The public statistics of the European, as well of American nations, show that there is among Roman Catholics nearly double the amount of prostitution, bastardy, theft, perjury, and murder than is found among Protestant nations. Where must we, then, look for the cause of those stupendous facts, if not in the corrupt teachings of the theology of Rome. How can the Roman Catholic nations hope to raise themselves in the scale of Christian dignity and morality as long as there remain one hundred thousand priests in their midst, bound in conscience every day to pollute the minds and the hearts of their mothers, their wives and their daughters!
And here let me say, once for all, that I am not induced to speak as I do from any motive of contempt or unchristian feeling against the theological professors who have initiated me into those mysteries of iniquity. The Rev. Messrs. Raimbault and Leprohon were, and in my mind they still are, as respectable as men can be in the Church of Rome. As I have been myself, and as all the priests of Rome are, they were plunged without understanding it, into the abyss of the most stolid ignorance. They were crushed, as I was myself, under a yoke which bound their understanding to the dust, and polluted their hearts without measure. We were embarked together on a ship, the first appearance of which was really magnificent, but the bottom of which was irremediably rotten. Without the true Pilot on board we were left to perish on unknown shoals. Out of this sinking ship the hand of God alone, in His providence rescued me. I pity those friends of my youth, but despise them? hate them? No! Never! Never!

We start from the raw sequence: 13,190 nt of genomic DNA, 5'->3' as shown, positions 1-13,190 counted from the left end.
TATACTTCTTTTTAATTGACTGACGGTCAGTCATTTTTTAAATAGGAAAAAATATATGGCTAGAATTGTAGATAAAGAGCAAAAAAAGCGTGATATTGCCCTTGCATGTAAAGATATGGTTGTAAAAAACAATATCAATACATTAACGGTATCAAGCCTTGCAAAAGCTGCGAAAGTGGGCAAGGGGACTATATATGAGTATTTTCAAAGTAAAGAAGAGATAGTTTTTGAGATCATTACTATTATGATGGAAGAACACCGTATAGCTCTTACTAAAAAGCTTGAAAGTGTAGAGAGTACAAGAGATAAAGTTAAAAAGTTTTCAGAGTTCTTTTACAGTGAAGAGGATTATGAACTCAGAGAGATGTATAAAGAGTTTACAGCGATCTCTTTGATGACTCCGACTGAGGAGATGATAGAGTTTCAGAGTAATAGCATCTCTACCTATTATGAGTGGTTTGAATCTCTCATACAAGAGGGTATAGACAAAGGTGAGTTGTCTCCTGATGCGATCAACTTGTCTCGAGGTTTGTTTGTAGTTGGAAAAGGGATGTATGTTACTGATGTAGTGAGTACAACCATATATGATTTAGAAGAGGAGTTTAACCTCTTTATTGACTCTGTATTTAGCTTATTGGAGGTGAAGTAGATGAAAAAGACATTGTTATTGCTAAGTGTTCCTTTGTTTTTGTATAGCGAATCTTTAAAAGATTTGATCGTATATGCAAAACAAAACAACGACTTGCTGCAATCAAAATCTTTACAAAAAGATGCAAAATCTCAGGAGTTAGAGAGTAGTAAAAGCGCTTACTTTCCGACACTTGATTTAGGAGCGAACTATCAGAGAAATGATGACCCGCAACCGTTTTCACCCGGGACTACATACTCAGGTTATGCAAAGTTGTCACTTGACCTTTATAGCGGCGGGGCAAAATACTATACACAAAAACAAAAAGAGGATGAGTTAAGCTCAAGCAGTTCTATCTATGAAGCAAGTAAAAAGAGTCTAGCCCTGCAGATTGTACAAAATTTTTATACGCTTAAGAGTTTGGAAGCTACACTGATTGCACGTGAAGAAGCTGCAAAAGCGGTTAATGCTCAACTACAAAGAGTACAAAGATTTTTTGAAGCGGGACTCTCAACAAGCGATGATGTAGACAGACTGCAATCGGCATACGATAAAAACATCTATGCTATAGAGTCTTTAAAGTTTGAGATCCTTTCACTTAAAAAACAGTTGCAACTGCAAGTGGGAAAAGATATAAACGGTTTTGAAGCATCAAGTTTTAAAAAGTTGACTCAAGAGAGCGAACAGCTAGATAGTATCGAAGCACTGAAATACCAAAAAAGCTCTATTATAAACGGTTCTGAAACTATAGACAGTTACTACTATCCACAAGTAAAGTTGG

Every time out theological teachers gave us our lessons, it was evident that they blushed in the inmost part of their souls. Their consciences as honest men were evidently forbidding them, on the one hand, to open their mouths on such matters, while, on the other hand, as slaves and priests of the Pope, they were compelled to speak without reserve.
After our lessons in theology, we students used to be filled with such a sentiment of shame that sometimes we hardly dared to look at each other: and, when alone in our rooms, those horrible pictures were affecting our hearts, in spite of ourselves, as the rust affects and corrodes the hardest and purest steel. More than one of my fellow-students told me, with tears of shame and rage, that they regretted to have bound themselves by perpetual oaths to minister at the altars of the Church.